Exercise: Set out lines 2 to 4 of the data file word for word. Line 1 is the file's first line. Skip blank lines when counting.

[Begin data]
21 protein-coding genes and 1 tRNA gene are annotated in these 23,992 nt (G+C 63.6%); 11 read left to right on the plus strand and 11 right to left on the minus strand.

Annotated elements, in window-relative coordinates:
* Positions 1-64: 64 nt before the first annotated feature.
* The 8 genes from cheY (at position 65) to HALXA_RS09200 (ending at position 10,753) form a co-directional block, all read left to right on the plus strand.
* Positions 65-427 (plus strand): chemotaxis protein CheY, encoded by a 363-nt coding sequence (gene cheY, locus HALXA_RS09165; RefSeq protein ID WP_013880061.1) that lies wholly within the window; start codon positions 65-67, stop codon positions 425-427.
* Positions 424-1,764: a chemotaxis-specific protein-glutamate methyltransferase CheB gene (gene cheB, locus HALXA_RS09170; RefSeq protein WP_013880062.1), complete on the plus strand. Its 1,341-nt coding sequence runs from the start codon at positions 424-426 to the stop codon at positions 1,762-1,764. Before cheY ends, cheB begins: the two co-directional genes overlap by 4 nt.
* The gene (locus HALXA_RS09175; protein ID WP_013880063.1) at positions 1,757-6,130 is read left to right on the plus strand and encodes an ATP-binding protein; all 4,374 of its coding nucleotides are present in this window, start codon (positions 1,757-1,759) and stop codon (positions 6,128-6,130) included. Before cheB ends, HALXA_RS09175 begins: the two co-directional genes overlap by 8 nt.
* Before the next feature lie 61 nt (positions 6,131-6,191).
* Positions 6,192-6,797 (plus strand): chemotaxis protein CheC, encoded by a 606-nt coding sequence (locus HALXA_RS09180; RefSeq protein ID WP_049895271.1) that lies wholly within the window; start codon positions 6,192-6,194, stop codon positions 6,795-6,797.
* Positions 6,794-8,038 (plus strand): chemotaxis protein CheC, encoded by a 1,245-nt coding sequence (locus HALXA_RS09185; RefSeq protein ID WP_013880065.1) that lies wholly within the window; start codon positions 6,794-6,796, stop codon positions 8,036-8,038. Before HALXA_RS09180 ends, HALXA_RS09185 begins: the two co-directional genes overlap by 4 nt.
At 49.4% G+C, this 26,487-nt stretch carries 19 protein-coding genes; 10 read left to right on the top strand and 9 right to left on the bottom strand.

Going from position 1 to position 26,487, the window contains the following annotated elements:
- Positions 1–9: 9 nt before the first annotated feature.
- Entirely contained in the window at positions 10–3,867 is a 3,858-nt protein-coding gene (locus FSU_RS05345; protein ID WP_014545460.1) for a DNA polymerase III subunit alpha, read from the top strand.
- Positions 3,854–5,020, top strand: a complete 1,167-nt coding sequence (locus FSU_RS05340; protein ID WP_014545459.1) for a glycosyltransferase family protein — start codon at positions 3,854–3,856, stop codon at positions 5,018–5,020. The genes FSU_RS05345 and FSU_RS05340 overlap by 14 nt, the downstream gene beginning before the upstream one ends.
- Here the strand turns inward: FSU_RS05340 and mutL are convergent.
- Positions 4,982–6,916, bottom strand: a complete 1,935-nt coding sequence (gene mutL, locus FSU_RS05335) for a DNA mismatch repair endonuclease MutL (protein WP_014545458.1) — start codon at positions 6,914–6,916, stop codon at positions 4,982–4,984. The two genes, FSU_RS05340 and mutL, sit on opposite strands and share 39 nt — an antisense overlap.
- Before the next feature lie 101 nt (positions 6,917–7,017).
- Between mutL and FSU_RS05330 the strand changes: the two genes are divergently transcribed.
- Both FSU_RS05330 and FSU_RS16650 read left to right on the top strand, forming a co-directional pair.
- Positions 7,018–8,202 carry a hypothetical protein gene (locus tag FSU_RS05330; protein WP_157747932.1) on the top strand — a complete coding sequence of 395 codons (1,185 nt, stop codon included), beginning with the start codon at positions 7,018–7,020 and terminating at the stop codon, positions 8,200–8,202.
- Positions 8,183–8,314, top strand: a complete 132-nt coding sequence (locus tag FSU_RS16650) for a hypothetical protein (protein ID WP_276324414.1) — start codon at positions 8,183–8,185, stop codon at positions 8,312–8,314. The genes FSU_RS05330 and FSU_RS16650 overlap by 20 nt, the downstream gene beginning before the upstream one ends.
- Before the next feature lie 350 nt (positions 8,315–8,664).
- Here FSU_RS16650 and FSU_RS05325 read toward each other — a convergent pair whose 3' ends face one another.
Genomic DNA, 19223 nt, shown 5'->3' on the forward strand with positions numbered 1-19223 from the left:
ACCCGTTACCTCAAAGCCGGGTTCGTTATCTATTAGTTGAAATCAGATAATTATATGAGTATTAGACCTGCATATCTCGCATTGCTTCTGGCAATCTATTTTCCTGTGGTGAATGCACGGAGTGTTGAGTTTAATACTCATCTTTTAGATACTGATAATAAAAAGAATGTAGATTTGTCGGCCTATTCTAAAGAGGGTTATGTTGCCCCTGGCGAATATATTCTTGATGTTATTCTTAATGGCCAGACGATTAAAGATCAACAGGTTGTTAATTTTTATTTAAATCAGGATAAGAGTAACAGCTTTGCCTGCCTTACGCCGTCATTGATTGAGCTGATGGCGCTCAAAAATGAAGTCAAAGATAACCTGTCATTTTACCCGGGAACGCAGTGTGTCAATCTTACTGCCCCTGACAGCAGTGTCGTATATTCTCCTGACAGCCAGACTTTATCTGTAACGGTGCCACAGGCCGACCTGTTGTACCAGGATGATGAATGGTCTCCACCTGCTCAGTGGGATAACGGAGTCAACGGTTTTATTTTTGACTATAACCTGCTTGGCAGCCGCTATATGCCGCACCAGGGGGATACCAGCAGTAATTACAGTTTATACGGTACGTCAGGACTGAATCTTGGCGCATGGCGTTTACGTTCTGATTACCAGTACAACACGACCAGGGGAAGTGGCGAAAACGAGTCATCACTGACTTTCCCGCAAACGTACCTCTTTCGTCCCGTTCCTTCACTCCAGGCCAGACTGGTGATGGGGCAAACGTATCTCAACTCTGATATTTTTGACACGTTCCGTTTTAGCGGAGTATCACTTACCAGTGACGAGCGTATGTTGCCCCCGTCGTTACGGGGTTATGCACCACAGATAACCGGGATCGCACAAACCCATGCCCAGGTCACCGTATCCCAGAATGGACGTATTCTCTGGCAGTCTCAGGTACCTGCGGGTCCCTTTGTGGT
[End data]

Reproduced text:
Annotated elements, in window-relative coordinates:
* Positions 1-64: 64 nt before the first annotated feature.
* The 8 genes from cheY (at position 65) to HALXA_RS09200 (ending at position 10,753) form a co-directional block, all read left to right on the plus strand.